The Australian Competition and Consumer Commission (ACCC) has appealed against the recent decision by Justice Dowsett in the Federal Court dismissing the ACCC’s allegations that Australia and New Zealand Banking Group Limited (ANZ) had breached the price fixing provisions of the Trade Practices Act 1974 (the Act), now Competition and Consumer Act 2010.
The ACCC had alleged that in 2004 ANZ had required Mortgage Refunds Pty Ltd (Mortgage Refunds) to agree to limit the amount of the refund it could provide to its customers in respect of arranging ANZ home loans.
It was alleged that ANZ made and gave effect to an agreement where it would only allow Mortgage Refunds to continue to be accredited to offer ANZ mortgage products if it agreed to limit any refund it paid to its customers to $600, which would allow ANZ branches to match the deal if they chose to waive the ANZ loan establishment fee.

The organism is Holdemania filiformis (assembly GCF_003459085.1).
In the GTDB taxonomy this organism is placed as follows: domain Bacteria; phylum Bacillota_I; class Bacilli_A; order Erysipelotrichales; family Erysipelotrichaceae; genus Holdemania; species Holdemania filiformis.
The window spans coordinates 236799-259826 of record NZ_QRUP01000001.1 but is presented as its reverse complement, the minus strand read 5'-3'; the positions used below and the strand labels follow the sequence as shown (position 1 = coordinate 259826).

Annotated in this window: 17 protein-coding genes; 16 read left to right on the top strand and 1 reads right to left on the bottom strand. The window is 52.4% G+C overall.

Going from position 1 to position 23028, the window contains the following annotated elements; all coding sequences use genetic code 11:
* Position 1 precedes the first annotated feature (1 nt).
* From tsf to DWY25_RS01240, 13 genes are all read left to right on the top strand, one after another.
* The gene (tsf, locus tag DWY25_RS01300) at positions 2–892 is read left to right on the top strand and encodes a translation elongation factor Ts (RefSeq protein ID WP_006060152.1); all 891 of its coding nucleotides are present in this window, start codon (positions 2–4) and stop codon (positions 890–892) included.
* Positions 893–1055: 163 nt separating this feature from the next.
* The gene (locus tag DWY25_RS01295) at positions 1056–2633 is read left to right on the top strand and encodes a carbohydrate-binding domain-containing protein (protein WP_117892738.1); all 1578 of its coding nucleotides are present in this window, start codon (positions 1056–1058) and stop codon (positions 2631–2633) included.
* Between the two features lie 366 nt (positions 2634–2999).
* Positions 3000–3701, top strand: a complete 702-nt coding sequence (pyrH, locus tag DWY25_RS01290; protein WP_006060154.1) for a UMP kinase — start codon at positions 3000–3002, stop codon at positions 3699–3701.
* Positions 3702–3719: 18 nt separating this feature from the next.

The ACCC alleged that this amounted to price fixing because ANZ and Mortgage Refunds were competitors in the market for the provision of loan arrangement services.
On 18 November 2013, the Federal Court found that ANZ did not participate in a market for the provision of loan arrangement services and consequently that ANZ and Mortgage Refunds were not competitors in this market. As a result, ANZ’s conduct was found not to amount to a price fixing agreement and Justice Dowsett dismissed the ACCC’s application.
The ACCC alleged that in 2004 the ANZ Bank sought to limit the amount of a refund a mortgage broker, Mortgage Refunds Pty Ltd, could provide to its customers in respect of arranging ANZ home loans, in contravention of section 45 of the Act, by operation of section 45A which deems price fixing agreements to be in breach of section 45.
The Australian Competition and Consumer Commission instituted proceedings against the ANZ Bank in August 2007 in the Brisbane registry of the Federal Court of Australia.
The trial took place between 26 March and 5 April 2012.